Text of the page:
Accu-Trainer AT1 repair

The Voltcraft Accu-Trainer AT1 is a charging device for AA and AAA NiMH and NiCd cells. It comes with an integrated switching power supply for direct mains connection instead of using a wall wart. The AT1 and it’s relatives AT2, AT3 and AT8 are popular chargers, at least in Germany, with the reputation of treating accus nicely and not frying them.

AT1 on desk

A few month ago I got this piece at our local Conrad Electronic store in Hannover. They have these plastic boxes located near the cashpoints where you can find faulty or B-stock pieces at reduced prices. This stuff is definitely worth a look as very often you will get properly working units with only a few cosmetic drawbacks. BTW: You know that you got an „out-of-the-plastic-box“ unit if there is a big cross scribed somewhere on the housing with a screwdriver or knife. Keep an eye on it, maybe this is your next eBay snip.

Cross on bottom side

Well, this time it was not cosmetic but a real fault. So I disassembled the AT1 and put it on the desk with a breadboard as isolator and powered up the isolating transformer to go for error search. There was neither smoke nor smell nor any other sign of life, nothing obvious. The switching power supply did not look as if this job would be fun, anyway.

AT1 disassembled

Switched off and checked the semiconductors with ohmmeter and diode tester, checked resistors and capacitors without result. To check the capacitors in-circuit I used a new toy, the Elektor In-Circuit Kondensator-Tester and found one capacitor with ESR value 1Ω to be possibly critical, two others had ESR value 0Ω which is optimal.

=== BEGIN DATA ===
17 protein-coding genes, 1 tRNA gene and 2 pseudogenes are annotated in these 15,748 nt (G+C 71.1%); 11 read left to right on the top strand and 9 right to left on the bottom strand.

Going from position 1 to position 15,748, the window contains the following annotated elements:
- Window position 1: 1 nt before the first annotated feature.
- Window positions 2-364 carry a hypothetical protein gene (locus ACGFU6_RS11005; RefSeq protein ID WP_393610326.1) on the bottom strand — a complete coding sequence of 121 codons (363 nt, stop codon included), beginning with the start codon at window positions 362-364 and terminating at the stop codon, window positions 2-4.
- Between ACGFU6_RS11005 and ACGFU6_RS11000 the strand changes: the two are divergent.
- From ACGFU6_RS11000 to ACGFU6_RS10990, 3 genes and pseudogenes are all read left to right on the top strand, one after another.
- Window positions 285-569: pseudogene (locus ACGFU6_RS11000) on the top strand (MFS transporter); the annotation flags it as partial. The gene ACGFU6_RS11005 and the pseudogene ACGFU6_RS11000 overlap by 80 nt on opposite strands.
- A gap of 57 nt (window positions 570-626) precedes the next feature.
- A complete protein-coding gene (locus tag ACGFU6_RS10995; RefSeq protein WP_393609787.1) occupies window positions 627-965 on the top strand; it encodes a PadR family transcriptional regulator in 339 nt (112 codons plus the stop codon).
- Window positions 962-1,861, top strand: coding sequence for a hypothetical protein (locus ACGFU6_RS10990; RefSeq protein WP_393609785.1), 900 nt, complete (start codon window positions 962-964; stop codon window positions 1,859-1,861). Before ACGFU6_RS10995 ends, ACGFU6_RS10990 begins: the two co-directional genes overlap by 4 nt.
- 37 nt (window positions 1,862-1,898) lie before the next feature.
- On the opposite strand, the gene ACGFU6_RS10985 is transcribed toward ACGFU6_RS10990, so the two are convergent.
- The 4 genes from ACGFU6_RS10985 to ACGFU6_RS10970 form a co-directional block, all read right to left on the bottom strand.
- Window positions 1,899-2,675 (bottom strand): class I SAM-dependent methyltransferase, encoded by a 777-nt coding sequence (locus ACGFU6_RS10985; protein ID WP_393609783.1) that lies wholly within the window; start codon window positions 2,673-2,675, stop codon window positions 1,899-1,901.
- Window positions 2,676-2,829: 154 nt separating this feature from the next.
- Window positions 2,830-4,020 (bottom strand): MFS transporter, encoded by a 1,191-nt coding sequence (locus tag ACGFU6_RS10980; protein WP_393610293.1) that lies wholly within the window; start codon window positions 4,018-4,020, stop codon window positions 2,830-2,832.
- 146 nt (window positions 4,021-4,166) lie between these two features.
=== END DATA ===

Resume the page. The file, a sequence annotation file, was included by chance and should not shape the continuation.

ESR check

Powered it up again and started measuring voltages. This is always a bit fiddly with mains on the board, even behind an isolating transformer. Beneath the controller PIC16C72A there was a three legged something hidden under a shrink hose that looks like a voltage regulator. On supposed input there were 14 volts, on output there was nothing and the output is connected to Vcc of the controller, hmm. Cut the shrink hose to have a look at the labeling.

Three legged something

Found an LM340T5 which is better known as 7805 voltage regulator. This is an easy one; you may be out of toilet paper but you will never miss a 7805 in your spare parts inventory. After replacing I did a quick check using a dead AA accu sticked with tape between the contacts and… yup!


Pulled over a new shrink hose, reassembled the AT1 and that’s it. If you own a dead AT1 maybe this post could be helpful. Although integrated in a very small housing and with internal power supply the device gets hand-hot normally which is a good perspective for long life and reliability.

AT1 at work

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